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Uncle Steve

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[Jun. 9th, 2013|06:05 pm]
Uncle Steve
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Warren Ellis:
This glass of fine old Scotch whisky in memory of Iain Banks, the finest of us.

Neil Gaiman:
Iain Banks is dead. I'm crying in an empty house. A good man and a friend for almost 30 years.

J Courtenay Grimwood:
GSV They Don't Make Them Like That Anymore...

And so on. A great, great sci-fi novelist, deep and shocking literary novelist, and admirable human being. The first 4 or so Culture novels WERE my teenage years. They gave me hope that people out there still had unlimited imaginations, and could tell us all about humanity by describing aliens and computer intelligences. Ian Rankin said "You never knew what you were going to get, every book was different", and this was especially true of the Culture series. The Player of Games followed by Use of Weapons? Excession? You didn't know the scope it was going to be set against, personal or galaxy-wide, or even what the species/physical form of the protagonist would be.

You'll be missed, Iain.

EDIT: He was also one of the most unapologetically left-wing authors, as shown by his response to the UK Conservative party in 2010 (which turned out to be 100% accurate):
"after flat-out lying about the inescapability of cuts and the reason we're in this mess, this bunch of upper-class landed louts, this cabinet of share-portfolioed millionaires, this gang of Greedists – along with their willing chums, the hopelessly deluded, now credibility-free Lib Dems – have returned to cut and butcher their way through our society again, picking on the young through picking on their parents, picking on the poor and the vulnerable, the disabled and disadvantaged, running down precisely those least able to help themselves, the very people any decent society ought to be doing most to help, while the bankers and the City boys sip their Cristal and drool over their upcoming bonuses." http://www.guardian.co.uk/politics/2010/oct/23/city-boys-drool-over-cuts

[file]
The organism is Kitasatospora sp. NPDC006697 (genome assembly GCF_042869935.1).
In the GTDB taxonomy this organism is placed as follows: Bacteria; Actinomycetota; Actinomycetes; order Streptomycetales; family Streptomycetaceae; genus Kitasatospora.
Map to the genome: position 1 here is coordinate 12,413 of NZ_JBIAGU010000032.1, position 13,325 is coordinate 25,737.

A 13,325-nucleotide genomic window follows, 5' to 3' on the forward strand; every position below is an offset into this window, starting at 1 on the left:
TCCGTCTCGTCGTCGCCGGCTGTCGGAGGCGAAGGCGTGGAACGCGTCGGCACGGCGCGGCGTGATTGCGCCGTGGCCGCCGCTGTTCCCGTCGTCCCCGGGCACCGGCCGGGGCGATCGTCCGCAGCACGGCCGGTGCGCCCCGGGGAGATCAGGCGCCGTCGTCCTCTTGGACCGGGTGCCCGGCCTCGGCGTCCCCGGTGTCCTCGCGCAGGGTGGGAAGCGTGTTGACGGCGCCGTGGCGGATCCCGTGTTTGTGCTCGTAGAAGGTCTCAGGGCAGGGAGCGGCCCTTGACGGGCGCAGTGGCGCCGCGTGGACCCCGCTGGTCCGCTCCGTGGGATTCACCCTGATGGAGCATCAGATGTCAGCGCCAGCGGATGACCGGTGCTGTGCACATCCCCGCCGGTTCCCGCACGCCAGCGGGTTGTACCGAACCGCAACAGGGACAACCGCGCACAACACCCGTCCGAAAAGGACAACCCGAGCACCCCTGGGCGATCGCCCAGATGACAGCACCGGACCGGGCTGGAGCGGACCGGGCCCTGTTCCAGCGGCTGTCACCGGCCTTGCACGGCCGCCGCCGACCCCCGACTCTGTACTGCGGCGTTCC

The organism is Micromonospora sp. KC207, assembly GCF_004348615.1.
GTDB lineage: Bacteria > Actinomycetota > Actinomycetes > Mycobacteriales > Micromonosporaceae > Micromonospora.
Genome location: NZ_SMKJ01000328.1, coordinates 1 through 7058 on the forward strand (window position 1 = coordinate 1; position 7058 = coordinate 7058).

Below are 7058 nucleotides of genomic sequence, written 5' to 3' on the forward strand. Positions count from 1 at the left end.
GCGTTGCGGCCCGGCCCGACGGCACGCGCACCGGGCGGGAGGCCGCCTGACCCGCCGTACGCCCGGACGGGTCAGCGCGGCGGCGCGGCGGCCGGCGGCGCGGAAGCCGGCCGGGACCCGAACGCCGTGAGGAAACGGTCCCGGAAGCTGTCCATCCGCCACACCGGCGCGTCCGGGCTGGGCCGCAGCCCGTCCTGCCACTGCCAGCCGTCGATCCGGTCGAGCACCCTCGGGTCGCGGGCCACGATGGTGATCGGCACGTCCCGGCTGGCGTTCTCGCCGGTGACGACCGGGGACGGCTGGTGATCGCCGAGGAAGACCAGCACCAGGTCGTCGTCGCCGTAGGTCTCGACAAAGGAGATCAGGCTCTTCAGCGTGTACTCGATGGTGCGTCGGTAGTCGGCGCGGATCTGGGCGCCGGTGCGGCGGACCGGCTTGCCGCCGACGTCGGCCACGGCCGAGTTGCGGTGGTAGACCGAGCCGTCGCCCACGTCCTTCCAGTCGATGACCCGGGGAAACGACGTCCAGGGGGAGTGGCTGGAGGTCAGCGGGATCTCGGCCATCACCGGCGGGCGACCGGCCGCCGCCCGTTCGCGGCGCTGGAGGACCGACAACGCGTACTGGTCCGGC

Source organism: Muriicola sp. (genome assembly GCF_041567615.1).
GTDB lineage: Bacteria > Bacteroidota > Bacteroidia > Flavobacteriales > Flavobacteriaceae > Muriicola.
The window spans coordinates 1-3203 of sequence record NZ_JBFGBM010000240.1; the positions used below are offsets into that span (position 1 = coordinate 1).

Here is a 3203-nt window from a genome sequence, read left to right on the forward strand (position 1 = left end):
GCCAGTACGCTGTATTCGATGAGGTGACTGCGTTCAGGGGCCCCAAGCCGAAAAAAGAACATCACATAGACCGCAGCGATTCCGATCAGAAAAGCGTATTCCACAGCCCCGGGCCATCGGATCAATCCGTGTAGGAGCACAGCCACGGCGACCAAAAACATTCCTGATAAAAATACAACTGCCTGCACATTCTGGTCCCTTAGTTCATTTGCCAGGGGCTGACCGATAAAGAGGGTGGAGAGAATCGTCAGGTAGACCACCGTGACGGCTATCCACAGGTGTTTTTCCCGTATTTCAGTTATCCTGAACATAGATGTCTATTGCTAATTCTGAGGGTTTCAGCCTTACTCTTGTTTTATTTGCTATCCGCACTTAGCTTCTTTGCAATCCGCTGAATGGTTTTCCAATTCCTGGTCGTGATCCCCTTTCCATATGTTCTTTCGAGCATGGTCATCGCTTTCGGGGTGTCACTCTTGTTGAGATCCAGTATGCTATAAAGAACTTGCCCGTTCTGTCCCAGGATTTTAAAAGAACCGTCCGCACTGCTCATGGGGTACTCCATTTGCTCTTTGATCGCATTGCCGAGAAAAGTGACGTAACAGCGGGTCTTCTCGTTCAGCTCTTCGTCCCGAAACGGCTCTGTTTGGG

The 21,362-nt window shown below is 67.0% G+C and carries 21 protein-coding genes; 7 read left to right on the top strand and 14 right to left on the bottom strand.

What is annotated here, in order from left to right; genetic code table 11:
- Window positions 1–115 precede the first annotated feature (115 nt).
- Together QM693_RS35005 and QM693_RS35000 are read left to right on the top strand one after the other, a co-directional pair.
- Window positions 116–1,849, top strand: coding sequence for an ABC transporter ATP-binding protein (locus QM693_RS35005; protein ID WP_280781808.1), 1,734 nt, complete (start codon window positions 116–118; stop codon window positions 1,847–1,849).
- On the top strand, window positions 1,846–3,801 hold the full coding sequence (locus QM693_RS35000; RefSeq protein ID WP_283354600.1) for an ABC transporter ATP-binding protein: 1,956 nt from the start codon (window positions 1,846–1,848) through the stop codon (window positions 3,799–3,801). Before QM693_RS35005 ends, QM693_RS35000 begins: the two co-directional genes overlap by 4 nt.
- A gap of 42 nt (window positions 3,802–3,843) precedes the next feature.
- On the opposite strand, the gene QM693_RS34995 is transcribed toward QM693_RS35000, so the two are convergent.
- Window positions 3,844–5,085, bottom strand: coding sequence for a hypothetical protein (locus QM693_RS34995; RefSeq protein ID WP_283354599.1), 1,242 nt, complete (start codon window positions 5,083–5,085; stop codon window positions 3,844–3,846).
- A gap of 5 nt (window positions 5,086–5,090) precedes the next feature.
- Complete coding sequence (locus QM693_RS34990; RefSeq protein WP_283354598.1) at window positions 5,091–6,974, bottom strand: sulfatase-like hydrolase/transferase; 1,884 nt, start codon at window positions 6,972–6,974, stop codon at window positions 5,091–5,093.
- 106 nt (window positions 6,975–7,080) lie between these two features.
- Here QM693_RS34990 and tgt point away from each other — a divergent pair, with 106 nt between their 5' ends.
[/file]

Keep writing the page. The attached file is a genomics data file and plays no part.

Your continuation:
EDIT: Fuck it, I'm reading all the Culture novels again starting now. In order.

[User Picture]From: smokingboot
2013-06-09 07:00 pm (UTC)
Long ago, just after The Wasp Factory, he came to give us an informal chat/lecture at Edinburgh University. I remember him as a scruffy geeky guy, full of hirsute enthusiasm and great ideas about writing, barely started.

Today is a sad day.
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[User Picture]From: endis_ni
2013-06-09 10:38 pm (UTC)
When you've done the non-M works, start on the others. I type this while cuddling my copy of Whit like a raggedly-spined teddy bear.
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[User Picture]From: tyrell
2013-06-09 10:40 pm (UTC)
I've read 4 or 5 non-M's: Wasp Factory and Bridge, The Business, Complicity... I'm going to try Crow Road, but I'd heard good things about Whit too. (I can't believe the range in those titles alone.)

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[User Picture]From: sun__king
2013-06-12 10:08 pm (UTC)
I think Dead Air is worth a read too.

I was reading The Hydrogen Sonata when I read the news of his cancer. I couldnt finish the book, knowing that once I had finished it there would be no more Culture books. I have read all his sci-fi, and I admit I selfishly thought I'd be reading them for the rest of my life. Like you, I intend re-reading them.

PS My wife reckons Crow Road is better than Whit.
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